For both men and women, breast disease can be a deadly risk. As your main source of medical support and advice, your doctor is always available to answer any questions you may have about your risk factors and breast cancer concerns. The next time you visit your breast cancer care physician, consider asking the following questions or any other queries you may have about the future of your health.
Am I at an increased risk for breast cancer?
While anyone can develop breast cancer, there are a variety of factors that can put you at an increased risk. A woman of 45 years or older, or who has a family or personal history of cancer, may be at a higher risk for the condition. With your doctor’s help, you can evaluate your medical and family history and determine your personal breast cancer screening schedule.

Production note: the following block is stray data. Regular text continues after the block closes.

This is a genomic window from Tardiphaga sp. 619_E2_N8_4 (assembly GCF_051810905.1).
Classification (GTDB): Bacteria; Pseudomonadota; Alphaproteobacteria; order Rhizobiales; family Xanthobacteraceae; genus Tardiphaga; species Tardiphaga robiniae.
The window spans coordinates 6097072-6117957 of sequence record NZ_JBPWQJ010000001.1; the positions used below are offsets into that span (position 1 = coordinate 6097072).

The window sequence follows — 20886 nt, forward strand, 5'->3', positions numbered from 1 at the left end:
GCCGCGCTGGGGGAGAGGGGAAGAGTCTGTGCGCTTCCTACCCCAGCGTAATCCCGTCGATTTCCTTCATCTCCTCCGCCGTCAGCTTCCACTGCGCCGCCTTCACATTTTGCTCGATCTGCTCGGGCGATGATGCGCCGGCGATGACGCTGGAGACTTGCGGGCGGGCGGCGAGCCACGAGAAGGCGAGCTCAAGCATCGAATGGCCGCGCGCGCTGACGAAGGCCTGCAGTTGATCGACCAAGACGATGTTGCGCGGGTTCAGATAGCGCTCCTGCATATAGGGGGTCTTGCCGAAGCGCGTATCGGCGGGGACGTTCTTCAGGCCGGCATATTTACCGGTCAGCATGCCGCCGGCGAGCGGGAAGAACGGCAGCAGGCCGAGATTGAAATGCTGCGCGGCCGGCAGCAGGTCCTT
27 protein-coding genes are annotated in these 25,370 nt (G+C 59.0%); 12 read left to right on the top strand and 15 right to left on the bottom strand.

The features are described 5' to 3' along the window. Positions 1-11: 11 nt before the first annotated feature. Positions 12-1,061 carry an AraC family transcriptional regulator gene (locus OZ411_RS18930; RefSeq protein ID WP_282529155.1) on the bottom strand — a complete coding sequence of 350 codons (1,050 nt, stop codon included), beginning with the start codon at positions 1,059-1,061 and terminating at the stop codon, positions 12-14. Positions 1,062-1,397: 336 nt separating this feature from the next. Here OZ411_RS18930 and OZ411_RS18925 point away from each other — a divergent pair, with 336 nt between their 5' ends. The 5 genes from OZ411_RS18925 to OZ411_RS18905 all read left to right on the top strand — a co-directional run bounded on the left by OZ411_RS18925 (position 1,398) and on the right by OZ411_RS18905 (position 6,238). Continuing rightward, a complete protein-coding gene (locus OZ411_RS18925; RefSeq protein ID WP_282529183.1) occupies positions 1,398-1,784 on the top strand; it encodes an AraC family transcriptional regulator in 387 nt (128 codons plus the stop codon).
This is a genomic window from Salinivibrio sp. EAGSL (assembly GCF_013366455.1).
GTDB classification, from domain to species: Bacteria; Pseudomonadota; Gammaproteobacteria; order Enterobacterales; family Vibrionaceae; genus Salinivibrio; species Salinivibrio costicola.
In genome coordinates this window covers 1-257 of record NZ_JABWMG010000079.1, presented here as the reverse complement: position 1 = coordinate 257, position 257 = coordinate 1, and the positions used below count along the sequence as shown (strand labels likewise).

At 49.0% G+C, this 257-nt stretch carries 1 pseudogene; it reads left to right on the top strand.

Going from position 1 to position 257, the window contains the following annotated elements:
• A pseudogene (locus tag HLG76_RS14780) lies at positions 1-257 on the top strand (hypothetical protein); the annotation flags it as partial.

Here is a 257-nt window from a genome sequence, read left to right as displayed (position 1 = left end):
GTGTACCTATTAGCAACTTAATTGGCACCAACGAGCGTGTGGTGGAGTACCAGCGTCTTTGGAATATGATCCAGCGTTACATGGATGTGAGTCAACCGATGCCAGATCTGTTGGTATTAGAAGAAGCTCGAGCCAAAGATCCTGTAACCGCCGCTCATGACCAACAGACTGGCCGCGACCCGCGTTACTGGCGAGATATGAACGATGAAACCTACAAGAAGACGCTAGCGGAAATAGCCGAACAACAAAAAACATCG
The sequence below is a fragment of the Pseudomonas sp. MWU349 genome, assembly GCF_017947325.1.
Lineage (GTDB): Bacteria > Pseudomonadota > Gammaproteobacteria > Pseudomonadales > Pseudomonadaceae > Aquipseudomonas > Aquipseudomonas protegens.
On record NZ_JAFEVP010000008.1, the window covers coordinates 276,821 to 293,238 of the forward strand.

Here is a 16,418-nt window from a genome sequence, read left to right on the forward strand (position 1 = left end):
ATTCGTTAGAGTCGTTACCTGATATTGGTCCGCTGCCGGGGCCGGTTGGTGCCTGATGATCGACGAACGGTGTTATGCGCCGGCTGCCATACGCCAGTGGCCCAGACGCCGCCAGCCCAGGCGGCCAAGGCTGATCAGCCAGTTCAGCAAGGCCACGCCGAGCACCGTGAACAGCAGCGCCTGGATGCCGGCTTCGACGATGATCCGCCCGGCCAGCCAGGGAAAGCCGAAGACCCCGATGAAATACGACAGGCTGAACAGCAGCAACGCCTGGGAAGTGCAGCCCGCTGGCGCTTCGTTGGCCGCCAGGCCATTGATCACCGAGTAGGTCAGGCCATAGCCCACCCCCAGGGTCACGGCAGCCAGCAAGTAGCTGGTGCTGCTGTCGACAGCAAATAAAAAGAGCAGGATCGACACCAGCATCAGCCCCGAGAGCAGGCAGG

If I feel a lump in my breast, is that a sign of cancer?
Some lumps felt in the breast can be signs of cancer. Others, however, can be the result of other breast changes that occur due to natural aging or after breastfeeding. Fibroadenoma is also a common, benign lump that can manifest in the breast tissue. Regardless of the cause, it is important to consult your physician if you notice a new lump in your breast.
How often should I perform a breast self-exam?
After evaluating your personal risk factors for breast cancer, your physician may recommend that you perform breast exams at home on a regular basis. These tests, when performed monthly, can help a woman become more familiar with the size, shape, look, and texture of her breasts, making her more likely to notice any changes that may occur. Doing regular exams, therefore, may help you to get an earlier diagnosis if cancer does develop.
Communicating well with your physician will help you remain in optimal health. For more information about the prevention and treatment of breast cancer, contact the practice of Marla W. Dudak, MD at (888) 418-6759.